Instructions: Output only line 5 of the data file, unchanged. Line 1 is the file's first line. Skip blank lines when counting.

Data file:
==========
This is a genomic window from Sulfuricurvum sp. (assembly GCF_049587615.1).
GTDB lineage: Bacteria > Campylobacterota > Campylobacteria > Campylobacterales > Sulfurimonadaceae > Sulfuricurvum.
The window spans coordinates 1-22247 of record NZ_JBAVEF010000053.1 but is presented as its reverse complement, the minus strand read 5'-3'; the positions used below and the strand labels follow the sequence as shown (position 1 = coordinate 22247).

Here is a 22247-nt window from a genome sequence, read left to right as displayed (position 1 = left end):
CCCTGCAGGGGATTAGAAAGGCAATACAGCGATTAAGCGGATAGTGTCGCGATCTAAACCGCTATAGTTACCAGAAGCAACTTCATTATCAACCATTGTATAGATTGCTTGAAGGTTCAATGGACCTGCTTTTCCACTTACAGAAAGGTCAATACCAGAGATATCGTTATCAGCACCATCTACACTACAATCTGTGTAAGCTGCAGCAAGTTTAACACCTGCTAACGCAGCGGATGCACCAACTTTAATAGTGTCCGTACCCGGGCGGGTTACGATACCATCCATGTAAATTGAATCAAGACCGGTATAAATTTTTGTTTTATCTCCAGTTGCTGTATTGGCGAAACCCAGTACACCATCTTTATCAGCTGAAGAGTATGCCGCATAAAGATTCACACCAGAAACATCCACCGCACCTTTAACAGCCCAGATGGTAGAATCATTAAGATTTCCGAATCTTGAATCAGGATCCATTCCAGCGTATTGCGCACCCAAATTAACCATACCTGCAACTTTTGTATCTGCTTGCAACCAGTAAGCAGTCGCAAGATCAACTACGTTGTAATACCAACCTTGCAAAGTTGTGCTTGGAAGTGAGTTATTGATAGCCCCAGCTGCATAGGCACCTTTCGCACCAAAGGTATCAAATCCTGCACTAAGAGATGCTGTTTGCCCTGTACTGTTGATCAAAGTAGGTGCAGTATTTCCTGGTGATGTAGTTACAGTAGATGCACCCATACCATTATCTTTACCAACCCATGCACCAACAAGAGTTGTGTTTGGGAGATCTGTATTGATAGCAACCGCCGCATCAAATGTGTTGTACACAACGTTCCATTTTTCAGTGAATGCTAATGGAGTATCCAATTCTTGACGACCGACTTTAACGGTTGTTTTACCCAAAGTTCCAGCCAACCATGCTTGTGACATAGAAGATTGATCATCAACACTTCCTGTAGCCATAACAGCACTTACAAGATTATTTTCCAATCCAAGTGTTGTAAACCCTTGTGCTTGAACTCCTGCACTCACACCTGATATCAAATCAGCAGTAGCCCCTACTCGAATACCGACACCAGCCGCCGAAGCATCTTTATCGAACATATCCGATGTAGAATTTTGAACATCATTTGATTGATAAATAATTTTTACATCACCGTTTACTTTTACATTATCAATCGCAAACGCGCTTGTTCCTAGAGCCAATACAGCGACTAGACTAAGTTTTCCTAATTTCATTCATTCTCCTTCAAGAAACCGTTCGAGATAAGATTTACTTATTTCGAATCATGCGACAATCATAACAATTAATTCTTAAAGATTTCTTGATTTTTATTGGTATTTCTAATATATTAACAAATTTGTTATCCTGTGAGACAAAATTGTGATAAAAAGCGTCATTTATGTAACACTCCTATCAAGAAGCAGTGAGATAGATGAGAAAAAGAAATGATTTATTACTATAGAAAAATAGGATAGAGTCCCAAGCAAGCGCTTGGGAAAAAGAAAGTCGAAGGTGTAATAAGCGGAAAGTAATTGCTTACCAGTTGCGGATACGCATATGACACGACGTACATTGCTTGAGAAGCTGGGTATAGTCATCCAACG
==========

CCCTGCAGGGGATTAGAAAGGCAATACAGCGATTAAGCGGATAGTGTCGCGATCTAAACCGCTATAGTTACCAGAAGCAACTTCATTATCAACCATTGTATAGATTGCTTGAAGGTTCAATGGACCTGCTTTTCCACTTACAGAAAGGTCAATACCAGAGATATCGTTATCAGCACCATCTACACTACAATCTGTGTAAGCTGCAGCAAGTTTAACACCTGCTAACGCAGCGGATGCACCAACTTTAATAGTGTCCGTACCCGGGCGGGTTACGATACCATCCATGTAAATTGAATCAAGACCGGTATAAATTTTTGTTTTATCTCCAGTTGCTGTATTGGCGAAACCCAGTACACCATCTTTATCAGCTGAAGAGTATGCCGCATAAAGATTCACACCAGAAACATCCACCGCACCTTTAACAGCCCAGATGGTAGAATCATTAAGATTTCCGAATCTTGAATCAGGATCCATTCCAGCGTATTGCGCACCCAAATTAACCATACCTGCAACTTTTGTATCTGCTTGCAACCAGTAAGCAGTCGCAAGATCAACTACGTTGTAATACCAACCTTGCAAAGTTGTGCTTGGAAGTGAGTTATTGATAGCCCCAGCTGCATAGGCACCTTTCGCACCAAAGGTATCAAATCCTGCACTAAGAGATGCTGTTTGCCCTGTACTGTTGATCAAAGTAGGTGCAGTATTTCCTGGTGATGTAGTTACAGTAGATGCACCCATACCATTATCTTTACCAACCCATGCACCAACAAGAGTTGTGTTTGGGAGATCTGTATTGATAGCAACCGCCGCATCAAATGTGTTGTACACAACGTTCCATTTTTCAGTGAATGCTAATGGAGTATCCAATTCTTGACGACCGACTTTAACGGTTGTTTTACCCAAAGTTCCAGCCAACCATGCTTGTGACATAGAAGATTGATCATCAACACTTCCTGTAGCCATAACAGCACTTACAAGATTATTTTCCAATCCAAGTGTTGTAAACCCTTGTGCTTGAACTCCTGCACTCACACCTGATATCAAATCAGCAGTAGCCCCTACTCGAATACCGACACCAGCCGCCGAAGCATCTTTATCGAACATATCCGATGTAGAATTTTGAACATCATTTGATTGATAAATAATTTTTACATCACCGTTTACTTTTACATTATCAATCGCAAACGCGCTTGTTCCTAGAGCCAATACAGCGACTAGACTAAGTTTTCCTAATTTCATTCATTCTCCTTCAAGAAACCGTTCGAGATAAGATTTACTTATTTCGAATCATGCGACAATCATAACAATTAATTCTTAAAGATTTCTTGATTTTTATTGGTATTTCTAATATATTAACAAATTTGTTATCCTGTGAGACAAAATTGTGATAAAAAGCGTCATTTATGTAACACTCCTATCAAGAAGCAGTGAGATAGATGAGAAAAAGAAATGATTTATTACTATAGAAAAATAGGATAGAGTCCCAAGCAAGCGCTTGGGAAAAAGAAAGTCGAAGGTGTAATAAGCGGAAAGTAATTGCTTACCAGTTGCGGATACGCATATGACACGACGTACATTGCTTGAGAAGCTGGGTATAGTCATCCAACG